While writing, I was inspired by books like Jennifer Egan’s A VISIT FROM THE GOON SQUAD, Elizabeth Strout’s OLIVE KITTERIDGE, and Tom Rachman’s THE IMPERFECTIONISTS, each of which describes a whole community by drawing on a chorus of individual voices.
BF: Even though the book’s in 3rd person limited, the prose changes based on the character. How did you work on differentiating each character’s voice and style?
LLJ: A lot of this was subconscious, I think. I was, again, very driven by character, and being solid in each teen’s point of view made it easier to choose the words they’d use to describe certain things.
For example, Abigail, the rich and fashionable overachiever, always notices clothing brands: she sees that the principal wears Naturalizer pumps while her own mother has Ferragamo. A character like Ryan (the jock) would never even be aware of such things, so I wouldn’t use brand names in his chapter. But he would know every detail about his new baseball glove.
The one character who was most distinct in terms of voice was Damon, the juvenile delinquent, whose chapter I actually wrote in first person and then changed to close third while editing. That was the most fun.
BF: I loved the way The Most Dangerous Place on Earth portrayed teens. What advice would you give to writers working on high school characters?
LLJ: I’ve taught freshmen at USC, and also at several community colleges. Then I was a tutor at a private learning center in my hometown in Marin County, California, on and off for about four years. So the voices of teenagers were loud in my head–their energy, and the way they talk, and the facades they construct that pretty quickly come down once they trust you. I did not have any particular kids in mind when I started to write the book, but in my head I heard the rhythms of their speech as well as the kinds of very urgent problems they were facing on a daily basis. Also, spending time with kids was helpful because it helped me to remember with more accuracy how I had felt as a teenager–the awkwardness, the intense self-consciousness and the yearning for things I couldn’t articulate. (To be seen, probably, and understood.)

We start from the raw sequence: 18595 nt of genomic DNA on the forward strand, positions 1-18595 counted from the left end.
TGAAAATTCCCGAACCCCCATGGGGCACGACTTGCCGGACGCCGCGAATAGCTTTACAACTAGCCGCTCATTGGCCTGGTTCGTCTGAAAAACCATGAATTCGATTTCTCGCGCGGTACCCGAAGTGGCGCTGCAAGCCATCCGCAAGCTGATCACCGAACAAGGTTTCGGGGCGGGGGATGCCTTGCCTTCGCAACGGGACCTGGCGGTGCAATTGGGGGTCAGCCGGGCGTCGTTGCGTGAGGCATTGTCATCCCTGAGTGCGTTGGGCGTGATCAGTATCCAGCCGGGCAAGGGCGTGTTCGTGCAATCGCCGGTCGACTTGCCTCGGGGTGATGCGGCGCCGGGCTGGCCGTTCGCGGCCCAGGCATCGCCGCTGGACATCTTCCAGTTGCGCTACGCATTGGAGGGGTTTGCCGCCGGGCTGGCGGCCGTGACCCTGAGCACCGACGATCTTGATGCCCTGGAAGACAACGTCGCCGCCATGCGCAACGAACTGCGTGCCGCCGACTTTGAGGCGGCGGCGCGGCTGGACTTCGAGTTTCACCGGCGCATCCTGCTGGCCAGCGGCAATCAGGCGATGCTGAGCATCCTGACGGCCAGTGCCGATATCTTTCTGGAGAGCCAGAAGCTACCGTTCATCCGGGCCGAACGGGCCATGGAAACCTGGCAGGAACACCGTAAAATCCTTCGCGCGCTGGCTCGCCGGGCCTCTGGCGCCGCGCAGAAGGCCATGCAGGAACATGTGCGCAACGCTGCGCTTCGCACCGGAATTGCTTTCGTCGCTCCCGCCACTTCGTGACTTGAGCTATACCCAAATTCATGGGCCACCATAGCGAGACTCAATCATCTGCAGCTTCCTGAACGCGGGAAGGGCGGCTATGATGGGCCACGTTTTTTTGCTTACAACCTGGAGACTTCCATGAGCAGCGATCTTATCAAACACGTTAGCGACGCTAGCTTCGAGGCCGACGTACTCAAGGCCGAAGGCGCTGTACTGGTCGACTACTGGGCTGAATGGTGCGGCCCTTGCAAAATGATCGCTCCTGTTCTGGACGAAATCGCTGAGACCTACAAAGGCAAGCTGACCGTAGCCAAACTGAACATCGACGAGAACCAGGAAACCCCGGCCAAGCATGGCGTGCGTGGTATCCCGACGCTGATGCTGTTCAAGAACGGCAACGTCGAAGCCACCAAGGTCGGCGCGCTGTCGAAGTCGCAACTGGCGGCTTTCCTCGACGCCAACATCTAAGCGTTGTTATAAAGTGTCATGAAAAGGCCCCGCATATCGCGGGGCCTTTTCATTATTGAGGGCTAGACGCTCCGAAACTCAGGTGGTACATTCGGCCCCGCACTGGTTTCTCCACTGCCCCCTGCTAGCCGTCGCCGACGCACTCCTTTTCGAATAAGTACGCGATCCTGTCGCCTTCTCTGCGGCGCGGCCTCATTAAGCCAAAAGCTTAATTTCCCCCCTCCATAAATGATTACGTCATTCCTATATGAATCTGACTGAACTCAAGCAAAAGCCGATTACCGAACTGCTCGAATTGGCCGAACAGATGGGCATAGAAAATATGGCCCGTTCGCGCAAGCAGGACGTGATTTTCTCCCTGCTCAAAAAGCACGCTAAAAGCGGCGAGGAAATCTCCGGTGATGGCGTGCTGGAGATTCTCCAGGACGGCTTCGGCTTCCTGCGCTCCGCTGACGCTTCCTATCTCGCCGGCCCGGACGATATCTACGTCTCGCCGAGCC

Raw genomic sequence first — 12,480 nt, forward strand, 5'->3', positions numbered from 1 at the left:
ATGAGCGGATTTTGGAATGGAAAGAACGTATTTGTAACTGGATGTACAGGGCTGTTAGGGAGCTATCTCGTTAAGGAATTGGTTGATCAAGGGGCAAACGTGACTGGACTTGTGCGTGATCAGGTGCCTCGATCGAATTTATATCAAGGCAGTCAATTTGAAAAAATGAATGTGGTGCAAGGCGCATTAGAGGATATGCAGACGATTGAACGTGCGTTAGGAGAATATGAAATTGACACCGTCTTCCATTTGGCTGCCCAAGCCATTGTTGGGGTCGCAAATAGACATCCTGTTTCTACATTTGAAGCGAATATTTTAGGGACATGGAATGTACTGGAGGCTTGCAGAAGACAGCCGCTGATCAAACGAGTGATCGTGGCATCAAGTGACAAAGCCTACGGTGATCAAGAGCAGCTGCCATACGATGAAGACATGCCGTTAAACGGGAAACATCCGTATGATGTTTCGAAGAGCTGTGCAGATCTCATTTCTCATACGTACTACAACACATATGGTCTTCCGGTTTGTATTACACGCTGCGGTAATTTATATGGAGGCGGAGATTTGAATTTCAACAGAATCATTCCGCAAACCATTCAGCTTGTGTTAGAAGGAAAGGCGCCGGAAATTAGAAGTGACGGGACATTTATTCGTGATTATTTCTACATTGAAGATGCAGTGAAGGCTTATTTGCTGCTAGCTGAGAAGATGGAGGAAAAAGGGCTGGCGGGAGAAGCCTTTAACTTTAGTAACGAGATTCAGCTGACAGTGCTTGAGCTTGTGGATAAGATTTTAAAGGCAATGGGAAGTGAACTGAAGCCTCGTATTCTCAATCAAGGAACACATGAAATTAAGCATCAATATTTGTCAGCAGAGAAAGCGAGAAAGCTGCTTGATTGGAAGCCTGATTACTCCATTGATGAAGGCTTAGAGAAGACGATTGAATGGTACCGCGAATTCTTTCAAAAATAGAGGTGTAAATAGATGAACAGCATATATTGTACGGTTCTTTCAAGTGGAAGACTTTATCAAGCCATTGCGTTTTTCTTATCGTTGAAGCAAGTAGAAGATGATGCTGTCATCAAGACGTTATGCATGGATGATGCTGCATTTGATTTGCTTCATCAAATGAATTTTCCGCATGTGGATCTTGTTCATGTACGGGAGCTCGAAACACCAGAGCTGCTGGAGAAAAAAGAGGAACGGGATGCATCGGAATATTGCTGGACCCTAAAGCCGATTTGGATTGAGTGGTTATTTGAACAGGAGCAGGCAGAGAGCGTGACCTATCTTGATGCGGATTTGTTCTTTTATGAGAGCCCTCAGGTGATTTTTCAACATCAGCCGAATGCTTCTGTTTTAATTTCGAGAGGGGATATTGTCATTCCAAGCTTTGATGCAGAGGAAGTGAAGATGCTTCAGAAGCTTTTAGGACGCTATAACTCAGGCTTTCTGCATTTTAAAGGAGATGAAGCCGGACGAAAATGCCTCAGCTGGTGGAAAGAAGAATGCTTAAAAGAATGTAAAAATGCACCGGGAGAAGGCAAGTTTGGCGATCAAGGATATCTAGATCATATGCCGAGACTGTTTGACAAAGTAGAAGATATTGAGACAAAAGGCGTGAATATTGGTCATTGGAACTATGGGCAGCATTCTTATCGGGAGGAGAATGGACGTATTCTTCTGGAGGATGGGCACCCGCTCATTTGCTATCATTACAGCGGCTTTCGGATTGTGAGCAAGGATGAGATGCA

Specific advice about writing teenagers? Spend time with them. Remember that they don’t think of themselves as children, but they are. Be present for them even when they are making terrible mistakes. Remember that many kids make terrible mistakes and come out fine. Don’t judge your teenage characters while you are writing them. Fiction doesn’t have to teach a moral lesson, it just has to show what is.
BF: What did you edit out of this book?
LLJ: I edit a lot, but mostly on the sentence level. I read everything out loud, often recording my own reading into my phone and then listening back to it. I’m always looking for things to cut. I love that William Zinsser quote: “Writing improves in direct ratio to the number of things we can keep out of it that shouldn’t be there.”
In terms of developmental editing, Molly had the most work. I wrote and cut at least a hundred pages of Molly material. It was a matter of deciding how much she would actually become involved in her students’ lives, how far across the line she would go.